It's a dry spell
Have you ever seen the 1980s nine-hour-long Royal Shakespeare Company Nicholas Nickleby with Roger Rees? It may be hard to get a hold of online (I'm not sure – I've owned the DVD box set since I was a kid)... But I would BEYOND HIGHLY recommend it. I'm a theater-maker, so perhaps I'm a little biased, but Nicholas Nickleby is, no joke, one of the reasons I became one. I feel like it does such a good job at bringing out the best parts of the novel, nailing the humor and the pathos, and making both Dickens's caricatures and his human beings sing. And Roger Rees (despite being, like, 38 and playing 19-year-old Nick!) is so astonishing: His performance, I think, brings home the moral thrust of the novel in a way that maybe even Dickens himself—what with the full-blown picaresque-ness of his early stuff—maybe doesn't quite pull off. I feel like in Rees, what you see is this huge-hearted, young idealist who so believes in the existence of goodness and rightness, and is so affronted when he encounters a world that largely runs on anything but. His outbursts of violence are practically symbolic — it's his/our/the author's moral indignation breaking out of the character physically. And while maybe that's not actually, ultimately, The Way, we can't help but be with him. Part of us also wants SOMEONE to take down the Squeerses and Hawks of the world, right? I think Dickens got more sophisticated about the expression of this same kind of moral outrage at the cruelty and greed of the world as his books went along. There's something young and overly cathartic about Nicholas's aggro moments, but they're also so bound up with the heart of Dickens's project as a social/ethical novelist...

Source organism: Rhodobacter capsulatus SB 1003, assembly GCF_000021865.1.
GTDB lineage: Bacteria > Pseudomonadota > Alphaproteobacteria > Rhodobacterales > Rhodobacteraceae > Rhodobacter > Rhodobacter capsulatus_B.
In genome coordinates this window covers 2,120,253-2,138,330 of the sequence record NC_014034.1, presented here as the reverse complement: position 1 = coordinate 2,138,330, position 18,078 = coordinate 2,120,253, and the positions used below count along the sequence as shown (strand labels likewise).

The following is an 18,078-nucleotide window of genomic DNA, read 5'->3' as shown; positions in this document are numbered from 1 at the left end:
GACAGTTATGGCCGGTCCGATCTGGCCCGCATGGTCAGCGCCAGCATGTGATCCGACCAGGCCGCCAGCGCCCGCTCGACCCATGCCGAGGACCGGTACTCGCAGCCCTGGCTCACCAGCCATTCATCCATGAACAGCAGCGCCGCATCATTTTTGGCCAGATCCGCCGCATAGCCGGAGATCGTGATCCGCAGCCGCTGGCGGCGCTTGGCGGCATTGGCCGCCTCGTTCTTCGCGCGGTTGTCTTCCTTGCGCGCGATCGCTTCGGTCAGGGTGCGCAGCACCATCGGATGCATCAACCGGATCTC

Also, Edward Petherbridge's Newman Noggs is one of the most fantastic performances... like, ever. If you have nine hours to spare, it's truly phenomenal <3
I just finished POISON FOR BREAKFAST after seeing it in your last post and loved it.
I have been listening to one Stephen King audiobook after another and I am enjoying them immensely in that format but you are super right about the misogyny. The other big thing is nonstop fatphobia. Any time he needs to let you know somebody is horrible, he makes them fat (in one instance, I want to say Under the Dome, he spent a long time talking about how big and disgusting somebody was then threw out a weight that is uhhh below what I weigh, didn't feel great!). I am just trying to meet these books where they are (decades old and possibly cocaine fueled) and I'm having a good time despite those negatives.
I'm reading Our Wives Under the Sea by Julia Armfield right now. I'm about halfway through and I just started yesterday. To this point, it's a 10/10 absolutely recommend. It's really beautifully written and mysterious and weird and there's a lot of talk of oceans and marine life.
Also phew The Innocents and Barbarian, two of the most intense movies I've watched this year! Have you seen The Watcher (the non-Ryan Murphy affiliated one)?
okay this is real long bye